So let's take a look at the cutting room floor of the great year that was 2005. These are sorted in alphabetic order by artist name as I don't want to imply any order here.
On a side note...have a happy and safe Christmas, Chanukah, Kwanzaa or Festivus (cross out the ones which don't apply).
These guys have been getting critical acclaim for a long time now, and after reading a 5-star review in the Hit section of the Herald-Sun I decided to give it a go. This is considered by fans to be their most accessible album, but accessible is obviously very relative. It's still a mighty weird record.
The first half of the album is made up of lushly recorded "pop" songs, but once again I use that word very loosely. I'm trying to think of a band to compare these guys to, but it's very difficult. The closest parallel I can think of is Mercury Rev, but even that doesn't quite explain what is going on here. The second half of the album is where the band opts for extended mood pieces, and this is where I think the album is let down. Banshee beat is a great song, one which just builds and builds but doesn't quite reach the heights you'd hope it would.
In all honestly, the jury is still out on this album. Maybe at the right time, in the right place it will sound absolutely amazing and blow me away like it seems to do to everyone else.
Oh, how I have tried to love this album. I have really tried. Music fans from all around the world are praising this album left, right and centre and I keep listening to it to see it it "hits" me. But there's just something about it that doesn't gel for me. And I think I have come to the conclusion that it's his voice. It's just too polished. The instrumentation is superb, with a wonderful mix of violins, whistling and everything but the kitchen sink. But I like the vocals to have a bit of character, and this guy sounds like an indie David Mead.
That's not to say that there aren't some great songs on this album, notably A nervous tic motion of the head to the left. But at 53 minutes it's a bit too much of his voice for me to handle. Cool cover, though.
This was bound to be the most anticipated release of the year. After all, it was her first release since The red shoes in 1993. So next time you find yourself complaining that your favourite band is taking too long between albums, remember that Kate Bush took her sweet bloody time and waited 12 years to release a follow up album. And it's a double album...
Kate's masterpiece Hounds of love (from 1985) was split into two distinct halves, the first half being a set of standalone songs and the second half being a concept song suite called The ninth wave. Aerial attempts to do the same thing, but instead of a 47 minute album being split down the middle, she has split an 80 minute double album down the middle. Each disc even has a different name. You have to give her brownie points for ambition.
Does it work? Yes and no. It sounds wonderful, and there is clearly nobody in the music business quite like Kate Bush. The production values are quite similar to her golden period in the 80's (read: a bit dated) but she seems to be spreading herself a bit thin on this album and it does lack the focus of her best work. Still, I'm sure this is going to take many more listens before it sinks in.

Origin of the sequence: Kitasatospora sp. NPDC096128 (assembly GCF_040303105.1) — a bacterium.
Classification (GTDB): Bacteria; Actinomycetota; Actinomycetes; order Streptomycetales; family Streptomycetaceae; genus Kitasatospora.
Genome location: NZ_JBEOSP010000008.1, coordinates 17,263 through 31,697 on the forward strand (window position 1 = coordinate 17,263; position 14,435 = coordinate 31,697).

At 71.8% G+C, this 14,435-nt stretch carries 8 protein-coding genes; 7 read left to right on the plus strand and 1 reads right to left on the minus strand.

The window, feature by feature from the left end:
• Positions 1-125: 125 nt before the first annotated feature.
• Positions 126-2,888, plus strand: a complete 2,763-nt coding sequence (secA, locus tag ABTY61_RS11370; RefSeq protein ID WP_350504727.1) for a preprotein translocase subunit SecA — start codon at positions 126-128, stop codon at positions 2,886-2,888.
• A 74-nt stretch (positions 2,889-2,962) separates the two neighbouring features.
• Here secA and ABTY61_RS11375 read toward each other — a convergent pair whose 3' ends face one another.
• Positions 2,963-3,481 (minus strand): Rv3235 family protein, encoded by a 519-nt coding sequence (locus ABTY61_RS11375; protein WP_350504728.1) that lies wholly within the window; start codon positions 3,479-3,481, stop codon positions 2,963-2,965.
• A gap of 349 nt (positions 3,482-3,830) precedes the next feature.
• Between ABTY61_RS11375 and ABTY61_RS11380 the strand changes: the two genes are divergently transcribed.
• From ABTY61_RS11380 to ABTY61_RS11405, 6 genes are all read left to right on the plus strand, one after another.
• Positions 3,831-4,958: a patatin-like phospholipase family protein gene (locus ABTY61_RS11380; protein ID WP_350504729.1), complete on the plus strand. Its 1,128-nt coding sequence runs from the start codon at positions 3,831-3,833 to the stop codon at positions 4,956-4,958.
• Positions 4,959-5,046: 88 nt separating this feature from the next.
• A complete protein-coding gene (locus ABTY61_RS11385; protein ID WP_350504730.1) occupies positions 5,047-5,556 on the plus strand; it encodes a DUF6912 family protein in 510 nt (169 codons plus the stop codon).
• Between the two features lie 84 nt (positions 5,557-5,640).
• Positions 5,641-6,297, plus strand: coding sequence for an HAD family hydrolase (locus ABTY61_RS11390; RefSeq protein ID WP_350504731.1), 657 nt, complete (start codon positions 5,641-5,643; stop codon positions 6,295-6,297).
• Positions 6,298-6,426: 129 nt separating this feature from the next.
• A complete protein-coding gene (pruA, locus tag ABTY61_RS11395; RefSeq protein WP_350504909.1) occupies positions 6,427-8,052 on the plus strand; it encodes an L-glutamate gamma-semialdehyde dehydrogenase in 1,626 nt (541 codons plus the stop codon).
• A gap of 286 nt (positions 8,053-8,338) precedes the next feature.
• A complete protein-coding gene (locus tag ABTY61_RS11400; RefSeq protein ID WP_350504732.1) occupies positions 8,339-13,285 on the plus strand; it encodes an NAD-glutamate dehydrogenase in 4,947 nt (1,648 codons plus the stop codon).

This is a frustrating album for me. There are many great songs here, but there are also some songs which just don't work. With a bit of editing, it could have easily entered my top ten. But alas, it merely ends up on the cutting room floor.
Many songs on this album are fantastic when digested separately - We both go down together, 16 military wives and haunting closer Of angels and angles are all fantastic songs that mix the right amount of intelligence and pop accessibility. But these brilliant moments tend to get lost amongst the clutter of overlong and self-indulgent songs like The bagman's gambit and The mariner's revenge song. And that's where the frustration lies.
Some cities sees the brooding Mancs do what they do best, with a few added influences and new sounds to keep things interesting. The storm sounds like their tribute to the Bristol trip-hop scene, Black and white town shows a soul influence and One of these days nods in the direction of the space-rock of Pink Floyd (and not just in the song title). A subtle evolution and another excellent album.
That's not to say there isn't a plethora of great songs on this album - You to thank is a fantastic ivory tickler, Landed is classic vintage Folds, Jesusland is a witty look at the bible belt in southern America and Late is a poignant tribute to Elliott Smith. The problem with this album is that there is some filler, especially near the end of the album. Suburbs didn't have any filler. And there lies the problem with this album right there.
This is easily their best album to date, the band adding a few ballads to the mix (including the epic Bleeding heart show) to help diversify their sound. But even their songs which sound like they could be off their previous albums sound more mature - there is no doubt that Carl Newman's songwriting is continously improving. Sing me spanish techno is also their best song to date, a perfect pop song and one of the choicest cuts released this year.
Man-made sees Norman Blake, Gerald Love and Ray McGinley enter middle age doing what they do best - writing feel-good pop songs. Their work ethic is pretty similar to that of XTC, in that they record what they feel is right for the time rather that following musical trends. There is a true irony to their work - it is clearly in the "been there done that" category, but you can't help but feel that they are true innovators of their art because nobody does it quite so well.
While it is unlikely that they will ever top their career peak of Grand prix, the world will continue to be a better place if they keep churning out solid feel-good albums like Man-made.